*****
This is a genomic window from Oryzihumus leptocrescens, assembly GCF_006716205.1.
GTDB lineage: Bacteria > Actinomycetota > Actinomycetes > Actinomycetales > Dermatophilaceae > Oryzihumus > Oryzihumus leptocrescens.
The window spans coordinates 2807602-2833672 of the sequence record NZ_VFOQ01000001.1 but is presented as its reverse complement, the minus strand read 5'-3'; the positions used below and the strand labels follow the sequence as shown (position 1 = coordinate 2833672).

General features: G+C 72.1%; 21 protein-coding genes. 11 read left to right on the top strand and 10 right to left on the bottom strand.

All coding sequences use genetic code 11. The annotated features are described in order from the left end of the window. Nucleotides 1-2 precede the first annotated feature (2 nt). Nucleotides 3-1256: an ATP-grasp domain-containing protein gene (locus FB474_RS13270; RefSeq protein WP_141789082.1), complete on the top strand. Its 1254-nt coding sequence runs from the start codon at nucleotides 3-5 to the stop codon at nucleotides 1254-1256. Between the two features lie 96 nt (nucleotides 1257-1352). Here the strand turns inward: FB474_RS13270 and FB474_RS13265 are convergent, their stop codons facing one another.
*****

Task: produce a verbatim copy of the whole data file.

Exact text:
This is a genomic window from Oryzihumus leptocrescens, assembly GCF_006716205.1.
GTDB lineage: Bacteria > Actinomycetota > Actinomycetes > Actinomycetales > Dermatophilaceae > Oryzihumus > Oryzihumus leptocrescens.
The window spans coordinates 2807602-2833672 of the sequence record NZ_VFOQ01000001.1 but is presented as its reverse complement, the minus strand read 5'-3'; the positions used below and the strand labels follow the sequence as shown (position 1 = coordinate 2833672).

General features: G+C 72.1%; 21 protein-coding genes. 11 read left to right on the top strand and 10 right to left on the bottom strand.

All coding sequences use genetic code 11. The annotated features are described in order from the left end of the window. Nucleotides 1-2 precede the first annotated feature (2 nt). Nucleotides 3-1256: an ATP-grasp domain-containing protein gene (locus FB474_RS13270; RefSeq protein WP_141789082.1), complete on the top strand. Its 1254-nt coding sequence runs from the start codon at nucleotides 3-5 to the stop codon at nucleotides 1254-1256. Between the two features lie 96 nt (nucleotides 1257-1352). Here the strand turns inward: FB474_RS13270 and FB474_RS13265 are convergent, their stop codons facing one another.